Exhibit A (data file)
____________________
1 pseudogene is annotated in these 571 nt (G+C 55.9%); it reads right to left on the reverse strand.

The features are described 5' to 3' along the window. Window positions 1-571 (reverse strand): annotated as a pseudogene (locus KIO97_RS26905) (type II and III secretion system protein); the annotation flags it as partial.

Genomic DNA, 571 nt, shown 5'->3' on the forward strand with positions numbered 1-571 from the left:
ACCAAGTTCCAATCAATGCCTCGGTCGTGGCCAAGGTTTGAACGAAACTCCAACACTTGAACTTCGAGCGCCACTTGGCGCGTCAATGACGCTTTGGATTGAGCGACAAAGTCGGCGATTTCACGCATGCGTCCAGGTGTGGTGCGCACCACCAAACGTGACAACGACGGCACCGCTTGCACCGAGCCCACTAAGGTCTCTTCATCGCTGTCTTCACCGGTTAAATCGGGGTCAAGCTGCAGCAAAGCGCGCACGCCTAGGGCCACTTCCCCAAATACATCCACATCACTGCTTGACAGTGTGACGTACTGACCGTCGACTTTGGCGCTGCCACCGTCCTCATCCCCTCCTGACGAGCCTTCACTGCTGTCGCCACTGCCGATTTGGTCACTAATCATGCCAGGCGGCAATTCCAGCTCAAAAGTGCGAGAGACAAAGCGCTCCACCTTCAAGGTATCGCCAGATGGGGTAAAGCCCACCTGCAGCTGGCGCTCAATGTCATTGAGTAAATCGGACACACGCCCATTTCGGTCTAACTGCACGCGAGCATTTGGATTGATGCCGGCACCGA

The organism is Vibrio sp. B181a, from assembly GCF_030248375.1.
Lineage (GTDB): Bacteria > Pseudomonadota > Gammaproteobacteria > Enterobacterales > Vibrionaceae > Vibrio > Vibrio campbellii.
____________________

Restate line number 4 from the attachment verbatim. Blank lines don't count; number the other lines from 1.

ACCAAGTTCCAATCAATGCCTCGGTCGTGGCCAAGGTTTGAACGAAACTCCAACACTTGAACTTCGAGCGCCACTTGGCGCGTCAATGACGCTTTGGATTGAGCGACAAAGTCGGCGATTTCACGCATGCGTCCAGGTGTGGTGCGCACCACCAAACGTGACAACGACGGCACCGCTTGCACCGAGCCCACTAAGGTCTCTTCATCGCTGTCTTCACCGGTTAAATCGGGGTCAAGCTGCAGCAAAGCGCGCACGCCTAGGGCCACTTCCCCAAATACATCCACATCACTGCTTGACAGTGTGACGTACTGACCGTCGACTTTGGCGCTGCCACCGTCCTCATCCCCTCCTGACGAGCCTTCACTGCTGTCGCCACTGCCGATTTGGTCACTAATCATGCCAGGCGGCAATTCCAGCTCAAAAGTGCGAGAGACAAAGCGCTCCACCTTCAAGGTATCGCCAGATGGGGTAAAGCCCACCTGCAGCTGGCGCTCAATGTCATTGAGTAAATCGGACACACGCCCATTTCGGTCTAACTGCACGCGAGCATTTGGATTGATGCCGGCACCGA